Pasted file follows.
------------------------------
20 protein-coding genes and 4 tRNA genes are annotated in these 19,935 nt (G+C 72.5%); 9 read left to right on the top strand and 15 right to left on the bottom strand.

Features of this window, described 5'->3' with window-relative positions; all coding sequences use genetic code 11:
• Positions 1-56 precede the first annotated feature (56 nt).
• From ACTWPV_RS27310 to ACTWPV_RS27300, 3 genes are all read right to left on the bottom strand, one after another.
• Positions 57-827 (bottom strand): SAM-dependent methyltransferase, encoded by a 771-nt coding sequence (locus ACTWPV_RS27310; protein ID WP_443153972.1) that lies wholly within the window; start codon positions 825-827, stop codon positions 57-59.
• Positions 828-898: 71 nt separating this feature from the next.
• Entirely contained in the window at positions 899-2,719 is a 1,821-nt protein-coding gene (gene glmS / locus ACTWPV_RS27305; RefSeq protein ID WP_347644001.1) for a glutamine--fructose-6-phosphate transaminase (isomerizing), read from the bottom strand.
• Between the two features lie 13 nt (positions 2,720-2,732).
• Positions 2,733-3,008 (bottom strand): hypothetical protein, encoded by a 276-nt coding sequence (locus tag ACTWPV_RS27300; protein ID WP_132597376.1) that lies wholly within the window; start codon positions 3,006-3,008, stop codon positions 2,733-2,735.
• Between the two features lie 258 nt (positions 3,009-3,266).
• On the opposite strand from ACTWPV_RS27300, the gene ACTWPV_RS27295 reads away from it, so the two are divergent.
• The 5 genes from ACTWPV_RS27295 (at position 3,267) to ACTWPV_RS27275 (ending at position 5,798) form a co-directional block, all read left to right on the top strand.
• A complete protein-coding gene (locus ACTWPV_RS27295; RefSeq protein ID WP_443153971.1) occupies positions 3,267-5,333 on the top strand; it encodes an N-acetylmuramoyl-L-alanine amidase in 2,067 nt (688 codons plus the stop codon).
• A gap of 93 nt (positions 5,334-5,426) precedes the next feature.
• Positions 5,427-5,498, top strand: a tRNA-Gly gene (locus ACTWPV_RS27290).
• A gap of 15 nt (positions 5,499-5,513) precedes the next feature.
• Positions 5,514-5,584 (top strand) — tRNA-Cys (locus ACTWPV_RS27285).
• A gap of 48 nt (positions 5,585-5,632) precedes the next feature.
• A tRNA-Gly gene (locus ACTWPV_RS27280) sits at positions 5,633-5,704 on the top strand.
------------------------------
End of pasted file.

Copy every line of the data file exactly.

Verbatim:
20 protein-coding genes and 4 tRNA genes are annotated in these 19,935 nt (G+C 72.5%); 9 read left to right on the top strand and 15 right to left on the bottom strand.

Features of this window, described 5'->3' with window-relative positions; all coding sequences use genetic code 11:
• Positions 1-56 precede the first annotated feature (56 nt).
• From ACTWPV_RS27310 to ACTWPV_RS27300, 3 genes are all read right to left on the bottom strand, one after another.
• Positions 57-827 (bottom strand): SAM-dependent methyltransferase, encoded by a 771-nt coding sequence (locus ACTWPV_RS27310; protein ID WP_443153972.1) that lies wholly within the window; start codon positions 825-827, stop codon positions 57-59.
• Positions 828-898: 71 nt separating this feature from the next.
• Entirely contained in the window at positions 899-2,719 is a 1,821-nt protein-coding gene (gene glmS / locus ACTWPV_RS27305; RefSeq protein ID WP_347644001.1) for a glutamine--fructose-6-phosphate transaminase (isomerizing), read from the bottom strand.
• Between the two features lie 13 nt (positions 2,720-2,732).
• Positions 2,733-3,008 (bottom strand): hypothetical protein, encoded by a 276-nt coding sequence (locus tag ACTWPV_RS27300; protein ID WP_132597376.1) that lies wholly within the window; start codon positions 3,006-3,008, stop codon positions 2,733-2,735.
• Between the two features lie 258 nt (positions 3,009-3,266).
• On the opposite strand from ACTWPV_RS27300, the gene ACTWPV_RS27295 reads away from it, so the two are divergent.
• The 5 genes from ACTWPV_RS27295 (at position 3,267) to ACTWPV_RS27275 (ending at position 5,798) form a co-directional block, all read left to right on the top strand.
• A complete protein-coding gene (locus ACTWPV_RS27295; RefSeq protein ID WP_443153971.1) occupies positions 3,267-5,333 on the top strand; it encodes an N-acetylmuramoyl-L-alanine amidase in 2,067 nt (688 codons plus the stop codon).
• A gap of 93 nt (positions 5,334-5,426) precedes the next feature.
• Positions 5,427-5,498, top strand: a tRNA-Gly gene (locus ACTWPV_RS27290).
• A gap of 15 nt (positions 5,499-5,513) precedes the next feature.
• Positions 5,514-5,584 (top strand) — tRNA-Cys (locus ACTWPV_RS27285).
• A gap of 48 nt (positions 5,585-5,632) precedes the next feature.
• A tRNA-Gly gene (locus ACTWPV_RS27280) sits at positions 5,633-5,704 on the top strand.